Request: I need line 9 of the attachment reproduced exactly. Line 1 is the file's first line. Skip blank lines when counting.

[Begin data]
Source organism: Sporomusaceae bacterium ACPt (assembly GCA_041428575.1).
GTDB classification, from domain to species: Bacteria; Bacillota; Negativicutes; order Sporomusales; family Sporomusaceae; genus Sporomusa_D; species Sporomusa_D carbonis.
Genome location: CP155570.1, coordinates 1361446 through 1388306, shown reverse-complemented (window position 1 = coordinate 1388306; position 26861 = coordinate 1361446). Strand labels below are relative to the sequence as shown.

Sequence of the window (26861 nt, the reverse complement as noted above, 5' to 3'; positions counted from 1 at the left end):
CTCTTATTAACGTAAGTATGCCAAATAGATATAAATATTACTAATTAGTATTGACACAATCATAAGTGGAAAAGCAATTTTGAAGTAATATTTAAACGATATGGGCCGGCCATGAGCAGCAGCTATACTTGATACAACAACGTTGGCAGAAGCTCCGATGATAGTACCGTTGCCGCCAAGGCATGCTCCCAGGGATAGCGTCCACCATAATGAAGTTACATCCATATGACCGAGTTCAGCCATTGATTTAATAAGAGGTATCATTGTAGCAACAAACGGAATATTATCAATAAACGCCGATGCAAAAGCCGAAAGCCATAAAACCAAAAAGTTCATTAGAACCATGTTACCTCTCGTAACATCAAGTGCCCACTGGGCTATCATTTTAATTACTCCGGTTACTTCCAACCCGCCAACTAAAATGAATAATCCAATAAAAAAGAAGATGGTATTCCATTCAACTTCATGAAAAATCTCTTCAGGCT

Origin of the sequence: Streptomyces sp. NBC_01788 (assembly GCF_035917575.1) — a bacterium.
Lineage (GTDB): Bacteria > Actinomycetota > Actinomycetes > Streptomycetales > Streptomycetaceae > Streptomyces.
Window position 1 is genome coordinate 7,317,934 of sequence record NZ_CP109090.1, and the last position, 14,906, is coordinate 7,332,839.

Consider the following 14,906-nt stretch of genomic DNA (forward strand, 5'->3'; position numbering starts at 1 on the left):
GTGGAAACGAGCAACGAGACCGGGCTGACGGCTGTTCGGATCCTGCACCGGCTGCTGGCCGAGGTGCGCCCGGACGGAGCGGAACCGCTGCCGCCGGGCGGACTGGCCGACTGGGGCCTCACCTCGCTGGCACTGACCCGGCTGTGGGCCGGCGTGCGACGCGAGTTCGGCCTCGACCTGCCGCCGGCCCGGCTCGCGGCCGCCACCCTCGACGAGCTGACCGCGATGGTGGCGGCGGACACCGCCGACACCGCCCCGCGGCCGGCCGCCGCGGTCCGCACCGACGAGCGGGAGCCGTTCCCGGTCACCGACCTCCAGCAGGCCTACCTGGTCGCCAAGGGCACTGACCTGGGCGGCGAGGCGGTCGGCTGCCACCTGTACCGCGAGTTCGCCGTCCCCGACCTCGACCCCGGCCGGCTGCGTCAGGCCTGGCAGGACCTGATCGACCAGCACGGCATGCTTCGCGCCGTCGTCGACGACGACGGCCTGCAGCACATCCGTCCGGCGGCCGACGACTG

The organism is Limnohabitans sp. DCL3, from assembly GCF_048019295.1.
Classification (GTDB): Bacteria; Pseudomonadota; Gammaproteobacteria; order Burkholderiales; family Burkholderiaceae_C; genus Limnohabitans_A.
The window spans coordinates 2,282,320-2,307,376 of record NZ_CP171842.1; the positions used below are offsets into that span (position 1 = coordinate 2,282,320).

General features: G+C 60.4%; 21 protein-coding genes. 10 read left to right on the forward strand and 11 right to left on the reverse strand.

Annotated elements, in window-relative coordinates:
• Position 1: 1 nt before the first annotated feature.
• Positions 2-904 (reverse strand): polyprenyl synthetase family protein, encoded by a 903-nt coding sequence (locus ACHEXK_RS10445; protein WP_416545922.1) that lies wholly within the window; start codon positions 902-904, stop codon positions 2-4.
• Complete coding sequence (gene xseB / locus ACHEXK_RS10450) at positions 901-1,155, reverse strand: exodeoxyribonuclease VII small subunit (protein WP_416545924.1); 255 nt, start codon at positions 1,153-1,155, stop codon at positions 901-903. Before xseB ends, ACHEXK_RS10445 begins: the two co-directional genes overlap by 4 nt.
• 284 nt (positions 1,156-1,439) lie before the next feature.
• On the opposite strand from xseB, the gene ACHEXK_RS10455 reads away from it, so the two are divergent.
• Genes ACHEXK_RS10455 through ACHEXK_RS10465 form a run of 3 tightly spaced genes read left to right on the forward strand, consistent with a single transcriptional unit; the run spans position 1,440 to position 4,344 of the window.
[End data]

Consider the following 14,906-nt stretch of genomic DNA (forward strand, 5'->3'; position numbering starts at 1 on the left):